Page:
Prairie Natives That Provide Winter Interest

Round Headed Bush Clover ~ Lespedeza capitata

As winter approaches, plant forms and habits reveal themselves in their dried, browned states. I especially like the taller prairie natives, that are sturdy and stick up through the snow providing interest in the winter landscape.

Round Headed Bush Clover has a wonderful winter form, the clusters of dried seed heads turn an chocolate brown on the stiff stems. A prairie native that flowers starting at the beginning of August, the three silver-colored leaves of this legume are one of its most attractive features. The flowers are less noticeable, tiny, white to pink, 5 parted flowers stick out from the tight cluster of the flower head.

Gray Headed Coneflower ~ Ratibida pinnata

A favorite of native bees, this tall upright native perennial has showy yellow flowers with petals that hang downwards from the tall center cone. It likes dry, sandy, sunny sites and flowers from early July into August.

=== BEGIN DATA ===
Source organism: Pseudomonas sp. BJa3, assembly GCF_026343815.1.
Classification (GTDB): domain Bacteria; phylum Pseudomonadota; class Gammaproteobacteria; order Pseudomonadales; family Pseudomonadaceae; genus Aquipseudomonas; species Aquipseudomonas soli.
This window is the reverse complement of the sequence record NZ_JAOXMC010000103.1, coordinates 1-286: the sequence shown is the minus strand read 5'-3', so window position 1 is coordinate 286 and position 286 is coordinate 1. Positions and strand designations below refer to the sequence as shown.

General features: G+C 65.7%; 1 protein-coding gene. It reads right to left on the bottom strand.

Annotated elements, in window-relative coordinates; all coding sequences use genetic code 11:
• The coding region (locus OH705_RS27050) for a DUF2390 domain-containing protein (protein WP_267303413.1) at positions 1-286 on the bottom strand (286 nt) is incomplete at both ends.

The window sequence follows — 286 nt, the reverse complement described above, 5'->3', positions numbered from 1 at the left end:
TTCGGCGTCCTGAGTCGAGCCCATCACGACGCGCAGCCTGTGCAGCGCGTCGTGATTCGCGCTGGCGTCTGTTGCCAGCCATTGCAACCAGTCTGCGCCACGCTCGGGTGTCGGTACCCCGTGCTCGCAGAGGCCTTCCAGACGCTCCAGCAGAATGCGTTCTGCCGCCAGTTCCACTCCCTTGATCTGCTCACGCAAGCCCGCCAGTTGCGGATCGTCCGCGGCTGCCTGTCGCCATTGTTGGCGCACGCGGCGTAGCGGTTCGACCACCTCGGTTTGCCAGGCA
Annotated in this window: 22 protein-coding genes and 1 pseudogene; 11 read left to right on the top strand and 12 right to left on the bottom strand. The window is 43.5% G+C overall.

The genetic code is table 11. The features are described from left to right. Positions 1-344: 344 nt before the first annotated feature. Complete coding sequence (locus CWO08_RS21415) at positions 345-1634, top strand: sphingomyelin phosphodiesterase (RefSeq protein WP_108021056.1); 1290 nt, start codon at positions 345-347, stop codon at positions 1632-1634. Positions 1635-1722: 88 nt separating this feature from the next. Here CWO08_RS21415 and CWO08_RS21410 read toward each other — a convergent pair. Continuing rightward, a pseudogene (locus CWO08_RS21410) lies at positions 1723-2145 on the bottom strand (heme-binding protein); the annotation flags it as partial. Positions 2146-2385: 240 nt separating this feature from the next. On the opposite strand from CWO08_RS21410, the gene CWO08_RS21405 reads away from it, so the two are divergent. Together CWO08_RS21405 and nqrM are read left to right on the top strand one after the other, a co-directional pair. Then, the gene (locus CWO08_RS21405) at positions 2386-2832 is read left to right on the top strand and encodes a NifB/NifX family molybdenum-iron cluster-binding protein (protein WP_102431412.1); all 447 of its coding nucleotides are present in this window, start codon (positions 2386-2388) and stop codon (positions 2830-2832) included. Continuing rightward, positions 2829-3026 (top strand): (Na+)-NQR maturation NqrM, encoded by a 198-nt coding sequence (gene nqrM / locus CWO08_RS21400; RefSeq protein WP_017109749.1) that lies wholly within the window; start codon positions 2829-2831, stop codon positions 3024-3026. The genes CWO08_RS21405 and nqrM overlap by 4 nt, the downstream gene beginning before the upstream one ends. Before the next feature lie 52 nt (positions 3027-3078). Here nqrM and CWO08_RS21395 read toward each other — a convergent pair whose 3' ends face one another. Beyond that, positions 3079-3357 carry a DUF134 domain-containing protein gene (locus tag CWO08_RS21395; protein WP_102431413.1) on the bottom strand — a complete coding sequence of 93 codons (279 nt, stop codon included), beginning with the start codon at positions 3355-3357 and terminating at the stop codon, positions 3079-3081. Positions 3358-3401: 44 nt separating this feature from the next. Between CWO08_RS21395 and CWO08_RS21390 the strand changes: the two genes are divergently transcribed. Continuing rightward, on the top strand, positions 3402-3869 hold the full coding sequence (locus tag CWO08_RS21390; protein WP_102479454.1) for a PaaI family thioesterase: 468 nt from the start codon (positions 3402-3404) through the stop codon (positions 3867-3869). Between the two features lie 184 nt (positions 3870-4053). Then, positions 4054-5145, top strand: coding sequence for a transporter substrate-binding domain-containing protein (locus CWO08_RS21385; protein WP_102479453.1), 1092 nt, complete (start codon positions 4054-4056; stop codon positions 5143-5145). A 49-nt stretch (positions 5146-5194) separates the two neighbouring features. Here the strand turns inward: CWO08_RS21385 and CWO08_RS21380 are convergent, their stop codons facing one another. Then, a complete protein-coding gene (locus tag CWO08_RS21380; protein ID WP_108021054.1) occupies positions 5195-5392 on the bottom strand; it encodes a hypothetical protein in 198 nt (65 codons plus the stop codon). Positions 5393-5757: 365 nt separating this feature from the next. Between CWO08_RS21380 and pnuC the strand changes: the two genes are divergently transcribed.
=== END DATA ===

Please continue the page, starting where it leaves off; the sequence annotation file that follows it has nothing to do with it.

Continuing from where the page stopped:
The cylinder like cones brown as the dry and remain on the tops of the stems in late fall. These are great sources of seed for birds during the winter months, juncos and sparrow will pick at the seed heads leaving seedhead debris on the snow.

Common Milkweed ~ Asclepias syriaca
The seeds are emerging from the dried pods right now, their white silky hairs are attractive in their own right.

The seeds will disperse with the late fall winds leaving the gray to golden colored dried pods. These stems are sturdy too and can last into the following spring.

Wild Bergamot ~ Monarda fistulosa

Another tall prairie native, it can reach heights of 4 feet in moister locations or seasons. Another bee favorite (as well as the Hummingbird Clearwing Moth), it flowers from mid July into August.

The dried rouned flower heads turn a dark brown in late fall as the leaves drop. In a mass, these seedheads are extremely attractive in the winter landscape.